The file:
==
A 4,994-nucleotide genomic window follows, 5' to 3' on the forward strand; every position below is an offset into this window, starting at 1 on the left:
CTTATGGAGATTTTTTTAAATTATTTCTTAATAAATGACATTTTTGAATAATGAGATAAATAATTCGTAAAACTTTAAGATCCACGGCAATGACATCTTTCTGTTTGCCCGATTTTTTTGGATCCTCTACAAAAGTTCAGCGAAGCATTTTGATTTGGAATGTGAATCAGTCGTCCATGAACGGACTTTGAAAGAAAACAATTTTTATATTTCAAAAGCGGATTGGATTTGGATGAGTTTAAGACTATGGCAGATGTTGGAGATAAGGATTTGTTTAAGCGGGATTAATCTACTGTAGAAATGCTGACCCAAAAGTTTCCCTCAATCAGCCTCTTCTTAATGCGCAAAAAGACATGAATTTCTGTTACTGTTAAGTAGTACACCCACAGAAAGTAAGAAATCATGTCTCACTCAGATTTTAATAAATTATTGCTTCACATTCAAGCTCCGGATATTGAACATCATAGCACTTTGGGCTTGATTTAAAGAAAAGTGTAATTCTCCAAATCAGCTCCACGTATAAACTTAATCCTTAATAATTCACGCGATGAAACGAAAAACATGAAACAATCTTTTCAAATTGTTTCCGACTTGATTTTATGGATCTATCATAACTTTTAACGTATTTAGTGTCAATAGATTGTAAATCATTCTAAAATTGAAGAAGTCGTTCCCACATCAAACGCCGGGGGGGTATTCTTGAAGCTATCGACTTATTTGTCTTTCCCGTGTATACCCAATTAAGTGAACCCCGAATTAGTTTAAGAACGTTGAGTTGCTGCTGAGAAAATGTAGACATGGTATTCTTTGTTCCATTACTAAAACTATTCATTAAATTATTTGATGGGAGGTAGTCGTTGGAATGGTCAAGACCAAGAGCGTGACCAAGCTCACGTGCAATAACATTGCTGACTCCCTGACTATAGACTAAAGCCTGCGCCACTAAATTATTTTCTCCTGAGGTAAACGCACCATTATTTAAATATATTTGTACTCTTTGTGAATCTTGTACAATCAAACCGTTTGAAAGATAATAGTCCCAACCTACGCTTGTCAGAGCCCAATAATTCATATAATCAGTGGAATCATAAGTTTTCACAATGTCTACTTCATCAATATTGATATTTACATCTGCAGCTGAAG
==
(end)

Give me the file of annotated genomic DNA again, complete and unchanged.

A 4,994-nucleotide genomic window follows, 5' to 3' on the forward strand; every position below is an offset into this window, starting at 1 on the left:
CTTATGGAGATTTTTTTAAATTATTTCTTAATAAATGACATTTTTGAATAATGAGATAAATAATTCGTAAAACTTTAAGATCCACGGCAATGACATCTTTCTGTTTGCCCGATTTTTTTGGATCCTCTACAAAAGTTCAGCGAAGCATTTTGATTTGGAATGTGAATCAGTCGTCCATGAACGGACTTTGAAAGAAAACAATTTTTATATTTCAAAAGCGGATTGGATTTGGATGAGTTTAAGACTATGGCAGATGTTGGAGATAAGGATTTGTTTAAGCGGGATTAATCTACTGTAGAAATGCTGACCCAAAAGTTTCCCTCAATCAGCCTCTTCTTAATGCGCAAAAAGACATGAATTTCTGTTACTGTTAAGTAGTACACCCACAGAAAGTAAGAAATCATGTCTCACTCAGATTTTAATAAATTATTGCTTCACATTCAAGCTCCGGATATTGAACATCATAGCACTTTGGGCTTGATTTAAAGAAAAGTGTAATTCTCCAAATCAGCTCCACGTATAAACTTAATCCTTAATAATTCACGCGATGAAACGAAAAACATGAAACAATCTTTTCAAATTGTTTCCGACTTGATTTTATGGATCTATCATAACTTTTAACGTATTTAGTGTCAATAGATTGTAAATCATTCTAAAATTGAAGAAGTCGTTCCCACATCAAACGCCGGGGGGGTATTCTTGAAGCTATCGACTTATTTGTCTTTCCCGTGTATACCCAATTAAGTGAACCCCGAATTAGTTTAAGAACGTTGAGTTGCTGCTGAGAAAATGTAGACATGGTATTCTTTGTTCCATTACTAAAACTATTCATTAAATTATTTGATGGGAGGTAGTCGTTGGAATGGTCAAGACCAAGAGCGTGACCAAGCTCACGTGCAATAACATTGCTGACTCCCTGACTATAGACTAAAGCCTGCGCCACTAAATTATTTTCTCCTGAGGTAAACGCACCATTATTTAAATATATTTGTACTCTTTGTGAATCTTGTACAATCAAACCGTTTGAAAGATAATAGTCCCAACCTACGCTTGTCAGAGCCCAATAATTCATATAATCAGTGGAATCATAAGTTTTCACAATGTCTACTTCATCAATATTGATATTTACATCTGCAGCTGAAG